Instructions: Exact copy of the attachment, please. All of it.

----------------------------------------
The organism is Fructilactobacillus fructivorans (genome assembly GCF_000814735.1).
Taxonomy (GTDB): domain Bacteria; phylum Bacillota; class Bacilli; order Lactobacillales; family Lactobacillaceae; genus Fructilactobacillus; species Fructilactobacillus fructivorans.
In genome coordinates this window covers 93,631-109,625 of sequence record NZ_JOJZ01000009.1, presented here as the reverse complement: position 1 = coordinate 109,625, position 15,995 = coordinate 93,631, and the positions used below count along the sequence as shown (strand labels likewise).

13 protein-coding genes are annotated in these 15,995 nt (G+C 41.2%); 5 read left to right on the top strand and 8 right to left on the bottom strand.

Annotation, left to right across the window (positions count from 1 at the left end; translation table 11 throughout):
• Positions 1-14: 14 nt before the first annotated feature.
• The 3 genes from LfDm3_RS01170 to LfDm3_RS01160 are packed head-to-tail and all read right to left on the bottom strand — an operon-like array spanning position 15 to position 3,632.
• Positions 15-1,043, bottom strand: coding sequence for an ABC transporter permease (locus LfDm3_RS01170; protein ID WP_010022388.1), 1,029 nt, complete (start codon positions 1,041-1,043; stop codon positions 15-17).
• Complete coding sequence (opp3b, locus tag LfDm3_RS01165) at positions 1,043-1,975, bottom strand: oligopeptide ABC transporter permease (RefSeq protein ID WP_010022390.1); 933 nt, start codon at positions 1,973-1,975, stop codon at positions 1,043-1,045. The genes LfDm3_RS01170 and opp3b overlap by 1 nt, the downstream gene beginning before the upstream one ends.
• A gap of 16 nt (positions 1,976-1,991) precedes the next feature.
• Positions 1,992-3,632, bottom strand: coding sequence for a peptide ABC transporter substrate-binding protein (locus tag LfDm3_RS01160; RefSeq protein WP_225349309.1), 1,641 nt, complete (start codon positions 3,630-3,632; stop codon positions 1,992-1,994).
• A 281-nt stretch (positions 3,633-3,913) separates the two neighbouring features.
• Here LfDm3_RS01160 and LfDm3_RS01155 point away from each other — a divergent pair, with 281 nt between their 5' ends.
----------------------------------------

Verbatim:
The organism is Fructilactobacillus fructivorans (genome assembly GCF_000814735.1).
Taxonomy (GTDB): domain Bacteria; phylum Bacillota; class Bacilli; order Lactobacillales; family Lactobacillaceae; genus Fructilactobacillus; species Fructilactobacillus fructivorans.
In genome coordinates this window covers 93,631-109,625 of sequence record NZ_JOJZ01000009.1, presented here as the reverse complement: position 1 = coordinate 109,625, position 15,995 = coordinate 93,631, and the positions used below count along the sequence as shown (strand labels likewise).

13 protein-coding genes are annotated in these 15,995 nt (G+C 41.2%); 5 read left to right on the top strand and 8 right to left on the bottom strand.

Annotation, left to right across the window (positions count from 1 at the left end; translation table 11 throughout):
• Positions 1-14: 14 nt before the first annotated feature.
• The 3 genes from LfDm3_RS01170 to LfDm3_RS01160 are packed head-to-tail and all read right to left on the bottom strand — an operon-like array spanning position 15 to position 3,632.
• Positions 15-1,043, bottom strand: coding sequence for an ABC transporter permease (locus LfDm3_RS01170; protein ID WP_010022388.1), 1,029 nt, complete (start codon positions 1,041-1,043; stop codon positions 15-17).
• Complete coding sequence (opp3b, locus tag LfDm3_RS01165) at positions 1,043-1,975, bottom strand: oligopeptide ABC transporter permease (RefSeq protein ID WP_010022390.1); 933 nt, start codon at positions 1,973-1,975, stop codon at positions 1,043-1,045. The genes LfDm3_RS01170 and opp3b overlap by 1 nt, the downstream gene beginning before the upstream one ends.
• A gap of 16 nt (positions 1,976-1,991) precedes the next feature.
• Positions 1,992-3,632, bottom strand: coding sequence for a peptide ABC transporter substrate-binding protein (locus tag LfDm3_RS01160; RefSeq protein WP_225349309.1), 1,641 nt, complete (start codon positions 3,630-3,632; stop codon positions 1,992-1,994).
• A 281-nt stretch (positions 3,633-3,913) separates the two neighbouring features.
• Here LfDm3_RS01160 and LfDm3_RS01155 point away from each other — a divergent pair, with 281 nt between their 5' ends.